An attorney for adult film star Stormy Daniels, one of the women who received a hush-money payment arranged by Cohen, said in an impromptu press conference outside the Manhattan federal courthouse Wednesday that Cohen “is no hero. He is no patriot.” Attorney Michael Avenatti also said the scheme alleged by Cohen that formed the basis of the campaign-finance violations amounted to seeking to effectively buy an election back in 2016.
In a tweet posted before the sentencing, Avenatti also said that Cohen would learn his punishment “for his role in the Trump criminal enterprise and the rigging of an election.” After saying he intends to depose Cohen, Avenatti added “Trump is in a lot of trouble.”
Today Michael Cohen will be sentenced to substantial jail time for his role in the Trump criminal enterprise and the rigging of an election. We will then depose him under oath in order to fully disclose all of the facts to the American people. Trump is in a lot of trouble.
— Michael Avenatti (@MichaelAvenatti) December 12, 2018
Authorities said Cohen’s case demonstrates that even powerful people can’t get away with this kind of criminal conduct.
“Michael Cohen is a lawyer who, rather than setting an example of respect for the law, instead chose to break the law, repeatedly over many years and in a variety of ways,” said Deputy U.S. Attorney Robert Khuzami, whose office in Manhattan prosecuted Cohen.
“His day of reckoning serves as a reminder that we are a nation of laws, with one set of rules that applies equally to everyone,” the federal prosecutor also said of Cohen.
SoCal vocalist Nancy Sanchez rings in the holidays with a new track this week.
Courtesy of the artist
Courtesy of the artist
After a week spent ranking the best Latin music of 2018, it’s time to get back to recent releases. This time around, our playlist features nostalgic hits by Nancy Sanchez and Bad Bunny alongside exploratory tracks by Natti Natasha and Mula with Sol Pereyra.
This playlist, which you can listen to at the bottom of this page, is part of a series of NPR Music’s favorite Latin songs, updated weekly on Spotify. Catch our weekly thoughts and hot takes below.
Courtesy of the artist
Just in time for the holidays, Nancy Sanchez, one of my favorite SoCal jazz-slash-mariachi-slash-soul singers, brings us this melodic meditation on the joy of a new bicicleta under the tree and a Christmas with the familia, including a couple of tias media locas.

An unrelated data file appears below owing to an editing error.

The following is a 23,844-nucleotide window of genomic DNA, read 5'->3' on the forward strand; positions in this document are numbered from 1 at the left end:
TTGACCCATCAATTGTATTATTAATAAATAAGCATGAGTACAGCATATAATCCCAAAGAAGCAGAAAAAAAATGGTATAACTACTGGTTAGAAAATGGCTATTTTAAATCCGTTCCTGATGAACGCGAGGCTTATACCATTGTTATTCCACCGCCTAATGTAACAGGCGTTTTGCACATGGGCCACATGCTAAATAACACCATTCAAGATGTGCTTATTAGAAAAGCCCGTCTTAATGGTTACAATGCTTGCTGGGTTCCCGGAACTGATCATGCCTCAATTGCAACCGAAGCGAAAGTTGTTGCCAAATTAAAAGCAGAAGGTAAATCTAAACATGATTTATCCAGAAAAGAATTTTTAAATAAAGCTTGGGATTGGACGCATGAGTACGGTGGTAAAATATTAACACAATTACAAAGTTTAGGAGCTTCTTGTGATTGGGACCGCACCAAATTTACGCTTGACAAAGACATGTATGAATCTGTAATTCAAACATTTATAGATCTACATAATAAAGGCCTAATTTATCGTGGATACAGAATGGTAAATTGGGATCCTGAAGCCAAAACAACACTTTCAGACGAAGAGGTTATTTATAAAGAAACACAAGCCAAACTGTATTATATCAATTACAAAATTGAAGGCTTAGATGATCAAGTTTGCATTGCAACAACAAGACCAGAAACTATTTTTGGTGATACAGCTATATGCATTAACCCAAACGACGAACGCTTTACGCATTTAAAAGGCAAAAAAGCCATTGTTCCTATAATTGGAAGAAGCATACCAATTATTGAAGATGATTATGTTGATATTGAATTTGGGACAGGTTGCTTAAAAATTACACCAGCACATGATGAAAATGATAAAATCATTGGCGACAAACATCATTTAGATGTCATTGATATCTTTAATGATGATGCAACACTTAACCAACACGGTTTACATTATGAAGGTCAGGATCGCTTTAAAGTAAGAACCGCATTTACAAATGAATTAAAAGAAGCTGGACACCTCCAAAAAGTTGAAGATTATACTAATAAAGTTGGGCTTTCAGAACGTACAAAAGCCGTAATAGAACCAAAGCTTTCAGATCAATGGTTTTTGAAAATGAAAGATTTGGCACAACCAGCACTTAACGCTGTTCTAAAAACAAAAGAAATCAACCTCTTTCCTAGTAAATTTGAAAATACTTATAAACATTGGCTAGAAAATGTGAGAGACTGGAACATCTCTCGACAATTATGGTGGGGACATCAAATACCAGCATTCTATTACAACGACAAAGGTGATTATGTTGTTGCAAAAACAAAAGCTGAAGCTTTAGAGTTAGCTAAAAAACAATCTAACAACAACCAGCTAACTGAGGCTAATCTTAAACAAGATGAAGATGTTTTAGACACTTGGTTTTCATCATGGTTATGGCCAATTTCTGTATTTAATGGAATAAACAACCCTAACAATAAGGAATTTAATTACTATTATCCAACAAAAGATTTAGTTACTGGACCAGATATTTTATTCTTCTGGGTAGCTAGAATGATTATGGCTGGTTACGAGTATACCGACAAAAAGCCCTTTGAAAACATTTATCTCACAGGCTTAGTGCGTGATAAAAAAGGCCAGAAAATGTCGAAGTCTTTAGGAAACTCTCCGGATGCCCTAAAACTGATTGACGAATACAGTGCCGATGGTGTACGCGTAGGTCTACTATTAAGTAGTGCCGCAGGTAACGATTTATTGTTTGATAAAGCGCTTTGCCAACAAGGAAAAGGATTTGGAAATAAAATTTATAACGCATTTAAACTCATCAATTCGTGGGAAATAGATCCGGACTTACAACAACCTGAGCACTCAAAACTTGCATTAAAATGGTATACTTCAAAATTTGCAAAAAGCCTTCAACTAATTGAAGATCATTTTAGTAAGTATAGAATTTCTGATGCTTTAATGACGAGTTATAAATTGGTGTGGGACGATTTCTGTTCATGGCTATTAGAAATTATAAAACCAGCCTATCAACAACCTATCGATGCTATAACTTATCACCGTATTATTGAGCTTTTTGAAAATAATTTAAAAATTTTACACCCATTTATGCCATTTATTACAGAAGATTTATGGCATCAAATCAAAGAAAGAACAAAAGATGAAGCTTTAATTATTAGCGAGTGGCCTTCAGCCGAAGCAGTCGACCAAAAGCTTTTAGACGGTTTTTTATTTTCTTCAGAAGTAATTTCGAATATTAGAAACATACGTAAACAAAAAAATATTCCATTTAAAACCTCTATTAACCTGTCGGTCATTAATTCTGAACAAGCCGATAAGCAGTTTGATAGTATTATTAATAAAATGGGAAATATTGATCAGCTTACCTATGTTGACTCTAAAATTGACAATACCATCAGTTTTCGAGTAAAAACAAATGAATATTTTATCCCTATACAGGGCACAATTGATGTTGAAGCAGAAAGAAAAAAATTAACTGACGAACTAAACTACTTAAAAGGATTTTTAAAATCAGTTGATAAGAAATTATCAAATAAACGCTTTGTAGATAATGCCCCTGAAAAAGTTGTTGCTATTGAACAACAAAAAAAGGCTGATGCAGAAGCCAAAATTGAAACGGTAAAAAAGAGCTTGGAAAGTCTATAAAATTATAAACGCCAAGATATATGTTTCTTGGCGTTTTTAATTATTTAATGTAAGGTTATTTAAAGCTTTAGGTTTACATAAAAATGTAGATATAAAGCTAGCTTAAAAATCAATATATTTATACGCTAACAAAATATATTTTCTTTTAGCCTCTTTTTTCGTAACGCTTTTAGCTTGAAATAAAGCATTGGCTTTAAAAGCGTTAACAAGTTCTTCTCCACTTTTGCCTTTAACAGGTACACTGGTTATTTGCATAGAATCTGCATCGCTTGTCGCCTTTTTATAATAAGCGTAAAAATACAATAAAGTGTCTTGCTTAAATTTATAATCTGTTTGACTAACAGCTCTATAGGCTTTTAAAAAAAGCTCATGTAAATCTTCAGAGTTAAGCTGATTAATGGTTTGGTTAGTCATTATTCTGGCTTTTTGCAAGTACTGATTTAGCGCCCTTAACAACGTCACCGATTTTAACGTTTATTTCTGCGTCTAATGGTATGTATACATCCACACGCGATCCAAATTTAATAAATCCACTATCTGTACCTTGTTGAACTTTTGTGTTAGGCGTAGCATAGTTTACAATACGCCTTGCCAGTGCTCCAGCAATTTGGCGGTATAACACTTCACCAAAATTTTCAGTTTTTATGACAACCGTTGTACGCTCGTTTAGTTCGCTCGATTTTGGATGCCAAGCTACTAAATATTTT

The beauty of “Mi Nueva Bici” is in the simplicity of the arrangement and how it reveals layers of memories and emotions. Sanchez is releasing a string of singles these days that show off her formidable vocal talents. The video for this track reminded me of days long past. Did I mention I’m a big fan? —Felix Contreras
Courtesy of the artist
Bad Bunny has an uncanny way of tugging at the heart when you least expect it. Like many kids in Puerto Rico, he grew up watching the Banco Popular Holiday Special, now in its 26th year. This year, he made his first contribution to the special in “Desde El Corazón,” an old-school urbano track accompanied by a cuatro that paints a picture in its music video of a young Benito Martinez in Vega Baja, P.R. escaping his homework to listen to Tego Calderón‘s “Pa’ Que Retozen” on his Walkman.
The childhood bedroom pans to the 24-year-old Bad Bunny. He gives a laundry list of the greats of reggaeton viejo that came before him, as essential to the island now as salsa. The song is uncompromising in its loyalty to homeland: “Y yo me quedo en Puerto Rico aunque venga María / En el calentón, esto nunca se enfría,” he says, praising “La Isla del Encanto, la tierra bendecida.”
“Cuales serán los vientos de mañana?” asks the special’s narrator, Puerto Rico’s treasured poet and filmmaker Jacobo Morales, following the video. Tomorrow’s vientos will be the music of Bad Bunny and all the other kids like us. —Stefanie Fernández
Courtesy of the artist
The magic of a well-thought-out collaboration is allowing for the magic of spontaneity. This seems counter-intuitive, but it is especially true in music.
In the case of “Antireversa, the combination of Argentina’s Sol Pereyra with Mula from the Dominican Republic provides proof of my collab theory. Sol Pereyra mines the space between electronic and hip-hop with a series of albums that feature her sultry voice in a variety of stylistic settings. Mula features the twin sisters Anabel and Cristabel Acevedo who used to go by Las Acevedo.
This track benefits from the perfectly blended vocals but also from the spirit of exploration. A perfect pre-holiday pick-me-up. —Felix Contreras